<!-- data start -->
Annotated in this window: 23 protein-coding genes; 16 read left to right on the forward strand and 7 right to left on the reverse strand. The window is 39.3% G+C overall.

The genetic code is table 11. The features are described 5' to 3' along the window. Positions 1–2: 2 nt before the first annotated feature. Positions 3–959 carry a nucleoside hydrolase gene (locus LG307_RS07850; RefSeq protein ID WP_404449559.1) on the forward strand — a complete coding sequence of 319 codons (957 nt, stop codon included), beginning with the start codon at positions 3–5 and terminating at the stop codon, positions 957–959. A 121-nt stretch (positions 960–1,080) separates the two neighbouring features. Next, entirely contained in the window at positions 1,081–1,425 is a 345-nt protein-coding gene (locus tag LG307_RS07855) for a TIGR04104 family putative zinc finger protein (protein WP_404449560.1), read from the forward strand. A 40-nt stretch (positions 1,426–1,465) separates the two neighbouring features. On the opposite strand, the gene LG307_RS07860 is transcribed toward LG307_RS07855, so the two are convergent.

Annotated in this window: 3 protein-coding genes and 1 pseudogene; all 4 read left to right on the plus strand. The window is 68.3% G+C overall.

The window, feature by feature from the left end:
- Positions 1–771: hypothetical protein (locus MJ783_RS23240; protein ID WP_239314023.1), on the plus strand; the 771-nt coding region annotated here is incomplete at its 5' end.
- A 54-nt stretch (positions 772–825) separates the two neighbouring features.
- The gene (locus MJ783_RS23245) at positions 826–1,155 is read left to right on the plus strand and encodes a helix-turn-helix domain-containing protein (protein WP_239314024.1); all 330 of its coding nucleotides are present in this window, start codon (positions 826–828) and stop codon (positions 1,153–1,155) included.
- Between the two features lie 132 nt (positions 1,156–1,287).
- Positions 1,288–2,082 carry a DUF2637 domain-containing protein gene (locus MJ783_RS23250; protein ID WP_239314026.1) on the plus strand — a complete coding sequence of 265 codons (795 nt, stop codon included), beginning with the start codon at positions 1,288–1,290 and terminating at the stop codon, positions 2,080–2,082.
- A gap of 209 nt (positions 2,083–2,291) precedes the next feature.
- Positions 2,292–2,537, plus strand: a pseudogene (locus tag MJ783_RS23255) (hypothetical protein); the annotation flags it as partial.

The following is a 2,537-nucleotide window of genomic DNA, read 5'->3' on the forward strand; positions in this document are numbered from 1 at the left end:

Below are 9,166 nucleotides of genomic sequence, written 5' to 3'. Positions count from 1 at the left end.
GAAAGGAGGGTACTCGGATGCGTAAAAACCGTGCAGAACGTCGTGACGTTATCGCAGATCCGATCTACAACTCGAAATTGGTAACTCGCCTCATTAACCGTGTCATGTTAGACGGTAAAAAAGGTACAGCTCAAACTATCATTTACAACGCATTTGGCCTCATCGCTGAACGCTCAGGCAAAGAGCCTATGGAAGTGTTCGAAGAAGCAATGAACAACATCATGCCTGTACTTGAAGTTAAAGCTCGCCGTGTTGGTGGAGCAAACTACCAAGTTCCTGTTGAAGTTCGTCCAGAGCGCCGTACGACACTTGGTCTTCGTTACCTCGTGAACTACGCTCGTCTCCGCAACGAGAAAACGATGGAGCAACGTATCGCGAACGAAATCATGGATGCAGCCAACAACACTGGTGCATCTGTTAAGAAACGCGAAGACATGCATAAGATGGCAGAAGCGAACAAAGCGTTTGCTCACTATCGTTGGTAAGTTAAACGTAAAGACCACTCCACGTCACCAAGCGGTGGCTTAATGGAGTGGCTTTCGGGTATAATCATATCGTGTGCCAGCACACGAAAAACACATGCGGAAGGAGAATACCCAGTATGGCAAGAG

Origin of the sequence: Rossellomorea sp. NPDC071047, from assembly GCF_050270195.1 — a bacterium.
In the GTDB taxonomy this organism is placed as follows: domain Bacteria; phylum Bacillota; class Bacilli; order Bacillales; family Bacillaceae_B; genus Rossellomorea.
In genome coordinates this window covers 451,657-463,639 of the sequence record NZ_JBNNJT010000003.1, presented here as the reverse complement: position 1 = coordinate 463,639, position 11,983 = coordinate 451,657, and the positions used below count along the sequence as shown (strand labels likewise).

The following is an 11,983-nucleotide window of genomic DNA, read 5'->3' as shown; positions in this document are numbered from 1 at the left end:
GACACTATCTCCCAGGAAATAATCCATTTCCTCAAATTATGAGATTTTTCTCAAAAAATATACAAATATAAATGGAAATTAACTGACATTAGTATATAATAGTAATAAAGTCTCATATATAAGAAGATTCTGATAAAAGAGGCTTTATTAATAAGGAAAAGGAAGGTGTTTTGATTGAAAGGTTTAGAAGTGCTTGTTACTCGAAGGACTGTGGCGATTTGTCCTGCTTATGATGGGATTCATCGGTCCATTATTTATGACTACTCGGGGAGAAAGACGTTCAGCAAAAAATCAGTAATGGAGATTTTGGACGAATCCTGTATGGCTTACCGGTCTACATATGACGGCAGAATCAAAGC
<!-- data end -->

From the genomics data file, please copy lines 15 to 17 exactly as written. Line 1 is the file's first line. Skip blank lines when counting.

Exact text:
Origin of the sequence: Rossellomorea sp. NPDC071047, from assembly GCF_050270195.1 — a bacterium.
In the GTDB taxonomy this organism is placed as follows: domain Bacteria; phylum Bacillota; class Bacilli; order Bacillales; family Bacillaceae_B; genus Rossellomorea.
In genome coordinates this window covers 451,657-463,639 of the sequence record NZ_JBNNJT010000003.1, presented here as the reverse complement: position 1 = coordinate 463,639, position 11,983 = coordinate 451,657, and the positions used below count along the sequence as shown (strand labels likewise).